BibleWorks New User Modules: Book of Concord, Strauss on ESV, Tacitus, Sophocles

I'm still learning the enhanced features of the new BibleWorks8, but if you are upgrading from BW7, there is really no additional learning curve to use the program. It's mainly providing enhancements, more tools, and more resources.
But in the meantime, the indefatigable Michael Hanel has updated and improved some user-created databases.

Sophocles in Greek and Tacitus in Latin and English: These were already available and the previous versions worked fine in BW7. Because of some naming changes, these are updates for BW8, and you should also grab the names file on the page as well.

Book of Concord: There was a previous version, but this is a major jump up from 1.3 to 3.8 Mb of data. This module works in both BW7 and BW8, and there are links from the module to Scripture and from Scripture to the module. (Cf. graphic below.) As Michael notes, it includes:

  1. German text of the entire Book of Concord
  2. An alternate English translation of the Augsburg Confession
  3. Materials considered “source and context” text, things like the 95 Theses, Heidelberg Disputation, the Saxon Visitation articles, etc.
  4. Text from Bente’s Historical Introductions to the Lutheran Confessions and more.
Improving the ESV: Why the English Standard Version (ESV) Should not become the Standard English Version” a paper by Mark Strauss read at ETS: Richard Sugg took this paper and created a BW module which is now hosted on the BibleWorks blog. This paper generated a fair amount of discussion on the blogosphere. [BWBlog: For more on Strauss’s paper see his blog post at Koinonia as well as Bill Mounce’s response. See also Strauss’s paper as posted on the Better Bibles Blog (and the comments thereon).] Like the Book of Concord module above, what's so helpful about this module is that it is able to link the many Scripture references in the paper to the texts in BW so that they are just a mouse hover or click away. It also works in reverse, so that if you are reading a biblical text that is mentioned in the paper, a link to it will show in the Resource Summary List.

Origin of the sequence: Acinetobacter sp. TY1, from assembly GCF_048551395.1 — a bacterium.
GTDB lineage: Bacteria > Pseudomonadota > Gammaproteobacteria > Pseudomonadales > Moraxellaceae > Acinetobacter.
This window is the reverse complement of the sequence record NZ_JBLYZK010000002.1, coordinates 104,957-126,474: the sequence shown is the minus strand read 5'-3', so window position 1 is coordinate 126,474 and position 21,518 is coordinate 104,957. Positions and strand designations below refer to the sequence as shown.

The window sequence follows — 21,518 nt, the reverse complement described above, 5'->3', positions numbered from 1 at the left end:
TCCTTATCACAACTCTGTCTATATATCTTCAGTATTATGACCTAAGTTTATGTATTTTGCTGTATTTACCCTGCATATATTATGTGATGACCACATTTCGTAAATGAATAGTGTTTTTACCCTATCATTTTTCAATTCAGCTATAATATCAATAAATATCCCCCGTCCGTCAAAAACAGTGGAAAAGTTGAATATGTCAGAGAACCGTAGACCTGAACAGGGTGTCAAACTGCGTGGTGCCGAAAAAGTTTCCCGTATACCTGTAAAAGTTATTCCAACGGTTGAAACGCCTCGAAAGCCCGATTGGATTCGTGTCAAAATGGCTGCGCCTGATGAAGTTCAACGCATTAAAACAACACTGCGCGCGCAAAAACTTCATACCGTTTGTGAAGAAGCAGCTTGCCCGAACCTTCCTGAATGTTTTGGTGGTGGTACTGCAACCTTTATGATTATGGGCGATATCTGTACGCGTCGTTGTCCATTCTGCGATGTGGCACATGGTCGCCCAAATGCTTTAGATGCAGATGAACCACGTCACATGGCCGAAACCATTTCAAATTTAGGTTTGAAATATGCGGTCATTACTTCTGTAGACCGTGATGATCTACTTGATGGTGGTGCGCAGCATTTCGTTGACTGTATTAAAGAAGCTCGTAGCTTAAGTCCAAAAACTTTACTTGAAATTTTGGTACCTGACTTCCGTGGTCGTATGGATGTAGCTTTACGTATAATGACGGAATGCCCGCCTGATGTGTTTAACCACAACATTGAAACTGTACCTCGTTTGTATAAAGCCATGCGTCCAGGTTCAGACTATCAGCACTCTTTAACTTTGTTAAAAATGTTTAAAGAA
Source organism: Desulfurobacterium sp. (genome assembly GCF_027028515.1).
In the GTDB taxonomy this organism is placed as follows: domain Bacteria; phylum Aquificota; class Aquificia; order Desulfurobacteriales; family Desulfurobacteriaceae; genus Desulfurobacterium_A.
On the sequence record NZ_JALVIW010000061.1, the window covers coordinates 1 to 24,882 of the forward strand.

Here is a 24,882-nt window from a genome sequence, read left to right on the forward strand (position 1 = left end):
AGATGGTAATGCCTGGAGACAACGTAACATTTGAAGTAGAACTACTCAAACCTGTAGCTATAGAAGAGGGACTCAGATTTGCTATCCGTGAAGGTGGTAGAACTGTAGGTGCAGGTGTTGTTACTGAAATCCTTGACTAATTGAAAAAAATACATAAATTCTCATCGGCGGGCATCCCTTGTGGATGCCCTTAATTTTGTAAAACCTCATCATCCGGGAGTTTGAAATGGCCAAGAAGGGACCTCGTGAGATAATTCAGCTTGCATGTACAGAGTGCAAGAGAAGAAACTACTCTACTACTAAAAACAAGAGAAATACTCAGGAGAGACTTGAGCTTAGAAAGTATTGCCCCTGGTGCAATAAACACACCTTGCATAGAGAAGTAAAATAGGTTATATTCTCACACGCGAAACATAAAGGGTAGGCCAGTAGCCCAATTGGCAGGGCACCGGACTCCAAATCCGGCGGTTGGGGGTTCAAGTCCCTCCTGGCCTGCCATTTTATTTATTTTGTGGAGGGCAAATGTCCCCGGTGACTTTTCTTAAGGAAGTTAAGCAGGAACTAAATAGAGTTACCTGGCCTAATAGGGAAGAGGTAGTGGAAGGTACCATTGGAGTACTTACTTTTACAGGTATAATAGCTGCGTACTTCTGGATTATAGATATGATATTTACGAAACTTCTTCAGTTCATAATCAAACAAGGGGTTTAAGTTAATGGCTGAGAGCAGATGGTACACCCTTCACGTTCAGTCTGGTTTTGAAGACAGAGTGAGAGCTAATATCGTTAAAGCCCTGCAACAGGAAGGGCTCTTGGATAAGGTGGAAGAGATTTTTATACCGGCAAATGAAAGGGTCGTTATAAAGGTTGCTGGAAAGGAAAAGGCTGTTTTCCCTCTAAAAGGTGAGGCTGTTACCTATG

Thanks to both Michael Hanel and Richard Sugg for sharing these resources.

Virtual Walking Tour of Al-Haram Al-Sharif = Temple Mount

The January/February 2009 issue of Saudi Aramco [yes, the oil company] World magazine (v60 #1) features a virtual walking tour of Al-Haram Al-Sharif (i.e., The Temple Mount) in Jerusalem. [HT: G.M. Grena on biblicalist] It really is an excellent tour. HERE IS THE LINK to start the tour. You will find an easy to navigate site with full 360 views along with zooming. You can either let the tour run automatically or wander off on your own. The photography--by Michael and Barry Gross who also worked on the "Rome Reborn" project--is outstanding, providing a number views most tourists will never get. You can move around the views while listening to the audio guide or simply read the narration written by Oleg Grabar, Professor Emeritus of Islamic Art and Architecture at the Institute for Advanced Study at Princeton, New Jersey. He is the author of The Dome of the Rock (2006, Harvard) and The Shape of the Holy: Early Islamic Jerusalem (1996, Princeton). There are 32 quality views in all, including both exteriors of the the mount as well as interiors of the Dome of the Rock and Al-Aqsa.
Though written primarily from the perspective of Islamic history, the narrative does make reference to the Solomonic and Herodian Temples that once stood on the Mount. The full tour takes about 30 minutes to see/hear everything. Highly recommended.
(Note that from the link above, you can also access similar tours of the Suleymaniye Mosque in Istanbul and the Alhambra in Granada, Spain.)

Tuesday, January 20, 2009

More web search alternatives

I have been keeping a running list of search engine possibilities. MyGodSearch is a somewhat newer one that claims to search over 2000 web sites. It's basically a Google custom search that "searches religious and web 2.0 sites, for educational and ministry work." It also has a Delicious Tag Cloud search that has plenty of helpful categories.
Here's my running collection of search engines that I find useful.

SearchmeView in searchme: full | lite

For some other specialized search engines, here is a list of 13 sites for finding such things as music, videos, recipes, quotes, and more.

Web design stuff...

I've previously talked about some resources for creating one's own web site. Here are a few other resources you might want to check.

  • Roxer - "With Roxer you can create web pages without the hassle of HTM. It is a WYSIWYG website builder that lets you create extensive web pages." [HT: makeuseof] I tried it, and it is pretty much a matter of dragging things around on the active web page. Very simple to use.
  • Design guidance - Links to 5 sites that provide suggestions about design, typography, art, logos, etc.
  • Free Fonts - Links to 5 sites that are helpful in getting text fonts.

Photo stuff...